The first book is a discussion between the characters (the most famous one is Socrates) about what the best kind of society would be like if they could make it so, and the argument about justice vs. injustice. The other characters insist that it's better to be unjust than just, and they offer all sorts of arguments for injustice, though they don't really "decide" anything about this; even after Socrates has his say about why justice is better. They end at an impasse (in greek it's ἀπορɛία; aporia) where no one is "right" no one is "wrong," and the argument is just ended. One of the things that is "decided" in the first book that everyone in the argument more or less agrees with is the idea that each position in society should stick to that position. I, for the most part, agree with this though the discussion doesn't leave any room for hobbies (perhaps because in those days only the über-rich would have spare time to pursue hobbies).
Then in book two, one of the only points that I totally agree with (so far) comes out. That is, the idea that the "defender class" (i.e. the military) should be philosophers or at least think philosophically. It saddens me that the military profession has never really had this type of people in it. Don't get me wrong there are some very philosophical people in the military (many are my peers), but in general philosophy is not really a martial art.
Then book three focuses on the education of the military class, and this is where Plato and I have to part ways. Socrates speaks at great length about how this class should be educated, specifically about the censorship of the writers/poets, art, and music. Like there should be no writings of the gods that shows them doing human-like actions and having distinctly human failures. It's not really surprising the people sentenced him to death. In ancient Greece where the writings of Homer were akin to other sacred texts (the Bible, if you will, for Greek faith), and here Plato/Socrates (assuming Socrates actually taught what Plato was writing that he taught) is teaching that Homer (and others, but Homer is specifically mentioned) should be censored and NOT taught to the military class. That would be like someone in Medieval times preaching that the Bible isn't true. Basically, blasphemy, though of course it's not called that, at least not by anyone I know.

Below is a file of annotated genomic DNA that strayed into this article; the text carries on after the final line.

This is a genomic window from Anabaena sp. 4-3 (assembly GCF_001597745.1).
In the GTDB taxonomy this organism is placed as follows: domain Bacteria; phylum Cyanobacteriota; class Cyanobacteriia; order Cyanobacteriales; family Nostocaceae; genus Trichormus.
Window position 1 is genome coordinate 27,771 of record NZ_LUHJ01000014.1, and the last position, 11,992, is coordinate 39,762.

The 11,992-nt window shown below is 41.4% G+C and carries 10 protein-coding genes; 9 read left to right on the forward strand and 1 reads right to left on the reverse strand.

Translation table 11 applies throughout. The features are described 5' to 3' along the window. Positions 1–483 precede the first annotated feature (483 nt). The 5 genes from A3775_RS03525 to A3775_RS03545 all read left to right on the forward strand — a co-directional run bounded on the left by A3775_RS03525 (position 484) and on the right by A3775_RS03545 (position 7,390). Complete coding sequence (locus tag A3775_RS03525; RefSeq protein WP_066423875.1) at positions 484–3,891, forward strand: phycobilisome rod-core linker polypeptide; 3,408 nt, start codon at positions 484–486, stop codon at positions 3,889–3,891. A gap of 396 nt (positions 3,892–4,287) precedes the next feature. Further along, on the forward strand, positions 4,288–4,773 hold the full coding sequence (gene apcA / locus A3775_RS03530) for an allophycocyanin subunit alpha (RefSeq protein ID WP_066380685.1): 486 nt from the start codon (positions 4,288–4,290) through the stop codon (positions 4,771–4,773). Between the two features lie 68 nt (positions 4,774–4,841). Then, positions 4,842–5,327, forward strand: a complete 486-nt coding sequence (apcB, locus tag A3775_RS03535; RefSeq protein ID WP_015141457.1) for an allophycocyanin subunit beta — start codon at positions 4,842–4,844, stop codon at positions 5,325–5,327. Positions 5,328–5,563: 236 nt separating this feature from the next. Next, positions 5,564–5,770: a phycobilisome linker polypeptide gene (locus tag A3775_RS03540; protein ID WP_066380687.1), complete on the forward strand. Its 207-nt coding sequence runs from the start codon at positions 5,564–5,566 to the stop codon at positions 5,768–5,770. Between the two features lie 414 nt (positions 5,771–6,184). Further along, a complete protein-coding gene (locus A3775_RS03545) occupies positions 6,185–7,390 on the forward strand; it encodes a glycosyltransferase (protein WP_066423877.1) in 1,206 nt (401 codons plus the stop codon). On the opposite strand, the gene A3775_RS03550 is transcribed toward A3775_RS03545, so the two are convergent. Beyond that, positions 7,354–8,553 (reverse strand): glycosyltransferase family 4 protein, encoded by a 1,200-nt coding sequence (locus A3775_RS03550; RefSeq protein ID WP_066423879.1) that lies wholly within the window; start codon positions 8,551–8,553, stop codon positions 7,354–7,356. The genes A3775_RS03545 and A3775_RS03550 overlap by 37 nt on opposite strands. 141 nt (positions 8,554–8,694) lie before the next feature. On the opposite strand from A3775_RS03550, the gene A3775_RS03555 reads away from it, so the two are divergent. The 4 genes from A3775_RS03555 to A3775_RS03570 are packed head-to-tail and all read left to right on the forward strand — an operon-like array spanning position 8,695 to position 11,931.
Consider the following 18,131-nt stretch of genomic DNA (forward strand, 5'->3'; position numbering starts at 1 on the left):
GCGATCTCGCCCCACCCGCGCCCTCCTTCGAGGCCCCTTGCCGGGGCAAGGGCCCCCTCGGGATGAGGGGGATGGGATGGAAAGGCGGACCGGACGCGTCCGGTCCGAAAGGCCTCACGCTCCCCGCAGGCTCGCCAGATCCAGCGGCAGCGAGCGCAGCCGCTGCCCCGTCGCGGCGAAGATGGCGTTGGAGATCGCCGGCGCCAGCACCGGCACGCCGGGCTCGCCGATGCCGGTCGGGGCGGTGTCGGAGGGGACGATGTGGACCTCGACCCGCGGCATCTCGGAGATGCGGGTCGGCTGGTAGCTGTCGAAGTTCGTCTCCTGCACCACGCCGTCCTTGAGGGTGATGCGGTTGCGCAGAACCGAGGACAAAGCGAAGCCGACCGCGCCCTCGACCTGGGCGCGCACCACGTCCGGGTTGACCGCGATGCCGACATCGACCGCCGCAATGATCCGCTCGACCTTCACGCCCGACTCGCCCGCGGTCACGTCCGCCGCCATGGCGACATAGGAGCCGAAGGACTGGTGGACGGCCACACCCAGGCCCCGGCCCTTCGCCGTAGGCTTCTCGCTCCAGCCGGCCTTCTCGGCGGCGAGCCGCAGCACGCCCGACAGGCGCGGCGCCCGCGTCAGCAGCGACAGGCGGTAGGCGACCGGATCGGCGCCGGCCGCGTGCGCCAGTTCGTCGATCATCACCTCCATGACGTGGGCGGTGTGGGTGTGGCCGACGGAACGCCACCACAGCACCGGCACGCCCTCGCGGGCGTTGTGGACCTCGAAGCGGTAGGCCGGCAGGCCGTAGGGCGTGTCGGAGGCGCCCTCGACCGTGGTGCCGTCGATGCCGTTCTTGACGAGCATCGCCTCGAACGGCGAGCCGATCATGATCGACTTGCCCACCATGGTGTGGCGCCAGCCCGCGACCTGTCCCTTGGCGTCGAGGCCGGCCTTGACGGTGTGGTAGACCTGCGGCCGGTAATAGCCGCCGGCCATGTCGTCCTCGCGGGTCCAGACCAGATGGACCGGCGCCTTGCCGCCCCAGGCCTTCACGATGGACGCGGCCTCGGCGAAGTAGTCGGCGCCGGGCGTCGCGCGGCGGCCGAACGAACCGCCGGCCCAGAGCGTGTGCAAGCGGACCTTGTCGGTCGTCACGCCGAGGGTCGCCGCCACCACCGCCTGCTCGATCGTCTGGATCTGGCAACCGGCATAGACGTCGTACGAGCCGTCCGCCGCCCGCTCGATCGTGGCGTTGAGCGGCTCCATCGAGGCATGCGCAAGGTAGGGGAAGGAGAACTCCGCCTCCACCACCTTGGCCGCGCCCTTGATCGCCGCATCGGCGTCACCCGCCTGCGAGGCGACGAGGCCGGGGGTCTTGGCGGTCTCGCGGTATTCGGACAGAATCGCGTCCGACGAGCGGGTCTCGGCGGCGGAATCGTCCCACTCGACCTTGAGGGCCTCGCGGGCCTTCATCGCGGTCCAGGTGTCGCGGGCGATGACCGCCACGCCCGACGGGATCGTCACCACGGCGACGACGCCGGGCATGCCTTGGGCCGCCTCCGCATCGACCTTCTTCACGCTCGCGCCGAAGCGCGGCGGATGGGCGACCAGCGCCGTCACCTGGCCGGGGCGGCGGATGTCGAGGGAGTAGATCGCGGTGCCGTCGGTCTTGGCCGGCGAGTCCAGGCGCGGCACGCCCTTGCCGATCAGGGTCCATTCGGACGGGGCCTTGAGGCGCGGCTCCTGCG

One thing isn't clear (though it doesn't matter I still disagree with him), is ALL art/poetry/music/writing to be censored? Or just that which the military class studies/experiences? Either way I disagree, the only thing I agree with is that we need to be careful about what age we expose children to certain poetry/art/music. Because, (and this is scientifically supported) children lack the ability to discern certain differences between what is real and what is fake or what is right and wrong. There is an innate sense of some right/wrong but children cannot discern real/fake. Also, they cannot see through lies or deceptions or advertisements. Up until a certain age kids don't know the diference between the TV show they're watching and the commercials. So yes, shield kids from bad influences and temptations that they cannot resist, to a point, then when a person has learned self control/Willpower, let them learn about EVERYTHING (except the darkside of the force, apparently). We want to develop a well-rounded society, so everyone should study as much as he/she can in whatever field he/she is interested in.
I'll continue more on The Republic as I listen to the audiobook, but I'm also trying to read Gödel, Escher, Bach: An Eternal Golden Braid, and it is a very heady, difficult to read book. My friend also recently sent me, The Language of God: A Scientist Presents Evidence for Belief which I'll be trying to read also while I'm away from home. I did finish Plato and a Platypus Walk into a Bar . . .: Understanding Philosophy Through Jokes, I highly recommend it as a neat/humorous introduction to philosophy.